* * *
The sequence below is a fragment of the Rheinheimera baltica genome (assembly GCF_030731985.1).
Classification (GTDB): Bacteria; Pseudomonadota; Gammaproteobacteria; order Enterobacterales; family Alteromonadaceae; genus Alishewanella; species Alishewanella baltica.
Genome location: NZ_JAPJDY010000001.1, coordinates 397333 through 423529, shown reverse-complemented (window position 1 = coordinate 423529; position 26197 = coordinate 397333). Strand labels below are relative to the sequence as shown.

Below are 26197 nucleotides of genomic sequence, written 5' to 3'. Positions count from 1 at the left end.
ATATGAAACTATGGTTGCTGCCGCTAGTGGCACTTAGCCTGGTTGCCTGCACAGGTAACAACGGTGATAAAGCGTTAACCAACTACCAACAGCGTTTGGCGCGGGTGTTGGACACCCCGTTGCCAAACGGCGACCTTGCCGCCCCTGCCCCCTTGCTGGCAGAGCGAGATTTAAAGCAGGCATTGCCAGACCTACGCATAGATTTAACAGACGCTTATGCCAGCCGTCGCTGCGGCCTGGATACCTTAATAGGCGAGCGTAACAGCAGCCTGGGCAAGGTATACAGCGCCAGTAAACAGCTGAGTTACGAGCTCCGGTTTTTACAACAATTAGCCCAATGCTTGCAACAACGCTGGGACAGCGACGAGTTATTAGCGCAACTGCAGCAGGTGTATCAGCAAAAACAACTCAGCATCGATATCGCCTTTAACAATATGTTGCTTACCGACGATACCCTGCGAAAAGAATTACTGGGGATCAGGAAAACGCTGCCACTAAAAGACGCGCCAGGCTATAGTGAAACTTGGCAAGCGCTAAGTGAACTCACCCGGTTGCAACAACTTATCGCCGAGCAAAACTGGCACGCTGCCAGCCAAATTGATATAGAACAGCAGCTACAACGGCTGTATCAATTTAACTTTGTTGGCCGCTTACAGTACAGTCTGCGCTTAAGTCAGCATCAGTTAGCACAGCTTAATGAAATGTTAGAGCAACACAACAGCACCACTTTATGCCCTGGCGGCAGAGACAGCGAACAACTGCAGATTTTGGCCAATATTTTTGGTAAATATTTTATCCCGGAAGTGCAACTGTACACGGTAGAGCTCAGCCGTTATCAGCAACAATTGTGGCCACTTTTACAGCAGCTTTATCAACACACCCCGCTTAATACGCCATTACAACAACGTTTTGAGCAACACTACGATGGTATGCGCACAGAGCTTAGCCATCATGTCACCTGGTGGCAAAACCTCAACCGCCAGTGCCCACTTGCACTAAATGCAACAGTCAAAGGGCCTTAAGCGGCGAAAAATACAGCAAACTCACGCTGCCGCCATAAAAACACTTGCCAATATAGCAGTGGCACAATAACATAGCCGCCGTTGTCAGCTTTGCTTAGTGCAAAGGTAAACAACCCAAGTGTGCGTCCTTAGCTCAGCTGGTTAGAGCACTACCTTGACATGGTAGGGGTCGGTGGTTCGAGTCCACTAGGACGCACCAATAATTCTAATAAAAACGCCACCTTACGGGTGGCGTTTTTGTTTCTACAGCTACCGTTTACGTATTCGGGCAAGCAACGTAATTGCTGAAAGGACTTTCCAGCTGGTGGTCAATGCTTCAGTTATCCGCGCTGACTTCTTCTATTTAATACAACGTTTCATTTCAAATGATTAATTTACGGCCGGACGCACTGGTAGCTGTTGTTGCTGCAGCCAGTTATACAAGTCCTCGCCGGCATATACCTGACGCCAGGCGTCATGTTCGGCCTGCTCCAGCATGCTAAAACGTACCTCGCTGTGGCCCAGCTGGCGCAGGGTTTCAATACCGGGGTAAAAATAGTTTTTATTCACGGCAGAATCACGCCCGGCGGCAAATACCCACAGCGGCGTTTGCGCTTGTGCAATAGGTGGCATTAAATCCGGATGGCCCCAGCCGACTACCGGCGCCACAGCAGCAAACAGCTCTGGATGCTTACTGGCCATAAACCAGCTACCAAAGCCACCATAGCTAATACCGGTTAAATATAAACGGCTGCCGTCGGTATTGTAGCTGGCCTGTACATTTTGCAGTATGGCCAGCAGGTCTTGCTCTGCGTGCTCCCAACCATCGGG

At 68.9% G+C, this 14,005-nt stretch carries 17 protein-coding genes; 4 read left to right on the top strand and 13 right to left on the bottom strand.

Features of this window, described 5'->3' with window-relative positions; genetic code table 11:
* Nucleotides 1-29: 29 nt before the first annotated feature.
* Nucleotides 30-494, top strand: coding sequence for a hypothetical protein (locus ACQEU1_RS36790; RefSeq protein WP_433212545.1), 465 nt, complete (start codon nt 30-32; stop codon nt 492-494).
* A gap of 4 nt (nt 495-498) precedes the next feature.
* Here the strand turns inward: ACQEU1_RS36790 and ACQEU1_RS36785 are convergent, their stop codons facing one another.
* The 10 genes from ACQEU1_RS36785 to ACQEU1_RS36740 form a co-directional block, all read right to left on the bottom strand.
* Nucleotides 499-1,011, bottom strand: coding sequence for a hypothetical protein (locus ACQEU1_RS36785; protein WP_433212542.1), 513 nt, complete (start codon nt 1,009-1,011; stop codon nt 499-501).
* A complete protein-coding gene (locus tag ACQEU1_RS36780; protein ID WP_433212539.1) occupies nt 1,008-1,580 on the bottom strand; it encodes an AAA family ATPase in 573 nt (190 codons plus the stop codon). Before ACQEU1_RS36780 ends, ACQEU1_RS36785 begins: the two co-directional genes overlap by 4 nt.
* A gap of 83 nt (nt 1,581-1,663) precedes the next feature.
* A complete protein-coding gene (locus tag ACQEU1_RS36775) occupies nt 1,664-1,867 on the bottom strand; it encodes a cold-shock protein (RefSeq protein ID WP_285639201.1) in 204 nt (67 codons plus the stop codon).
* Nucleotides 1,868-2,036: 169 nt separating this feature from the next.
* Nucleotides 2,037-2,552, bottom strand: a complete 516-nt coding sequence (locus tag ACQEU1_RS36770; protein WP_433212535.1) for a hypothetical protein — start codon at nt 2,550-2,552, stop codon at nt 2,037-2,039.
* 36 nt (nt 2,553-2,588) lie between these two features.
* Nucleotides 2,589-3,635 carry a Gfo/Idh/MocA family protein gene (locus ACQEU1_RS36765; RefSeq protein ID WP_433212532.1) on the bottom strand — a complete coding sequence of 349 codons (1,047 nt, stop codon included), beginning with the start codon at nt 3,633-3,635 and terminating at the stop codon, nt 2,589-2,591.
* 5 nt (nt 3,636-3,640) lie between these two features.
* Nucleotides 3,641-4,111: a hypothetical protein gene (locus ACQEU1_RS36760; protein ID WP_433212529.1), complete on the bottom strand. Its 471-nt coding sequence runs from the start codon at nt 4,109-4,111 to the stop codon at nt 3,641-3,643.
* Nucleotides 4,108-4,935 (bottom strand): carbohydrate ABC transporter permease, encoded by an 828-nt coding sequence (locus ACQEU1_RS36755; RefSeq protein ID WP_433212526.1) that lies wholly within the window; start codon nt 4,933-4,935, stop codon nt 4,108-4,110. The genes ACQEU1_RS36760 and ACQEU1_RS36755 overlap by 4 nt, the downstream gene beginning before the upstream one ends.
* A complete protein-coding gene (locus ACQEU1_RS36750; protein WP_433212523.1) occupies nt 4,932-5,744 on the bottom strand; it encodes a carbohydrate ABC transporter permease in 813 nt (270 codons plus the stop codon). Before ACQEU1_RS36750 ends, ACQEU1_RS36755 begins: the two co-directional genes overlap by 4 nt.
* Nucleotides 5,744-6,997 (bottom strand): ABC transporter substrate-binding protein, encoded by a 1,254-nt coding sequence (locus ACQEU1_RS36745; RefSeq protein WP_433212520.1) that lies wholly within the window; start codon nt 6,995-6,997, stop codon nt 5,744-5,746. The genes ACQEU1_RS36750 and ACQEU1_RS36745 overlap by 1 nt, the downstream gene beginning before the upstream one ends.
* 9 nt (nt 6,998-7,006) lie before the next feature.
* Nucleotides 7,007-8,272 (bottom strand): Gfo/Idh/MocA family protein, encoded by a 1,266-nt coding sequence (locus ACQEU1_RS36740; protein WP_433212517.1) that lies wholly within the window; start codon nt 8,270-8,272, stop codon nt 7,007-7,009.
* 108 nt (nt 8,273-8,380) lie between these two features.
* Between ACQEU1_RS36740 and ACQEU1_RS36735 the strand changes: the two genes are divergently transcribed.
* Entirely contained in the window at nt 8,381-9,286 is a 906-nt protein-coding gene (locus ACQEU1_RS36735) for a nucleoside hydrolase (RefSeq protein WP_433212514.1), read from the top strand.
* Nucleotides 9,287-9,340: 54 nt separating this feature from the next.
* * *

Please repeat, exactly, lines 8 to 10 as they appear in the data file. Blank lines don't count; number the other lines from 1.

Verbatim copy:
* Nucleotides 1-29: 29 nt before the first annotated feature.
* Nucleotides 30-494, top strand: coding sequence for a hypothetical protein (locus ACQEU1_RS36790; RefSeq protein WP_433212545.1), 465 nt, complete (start codon nt 30-32; stop codon nt 492-494).
* A gap of 4 nt (nt 495-498) precedes the next feature.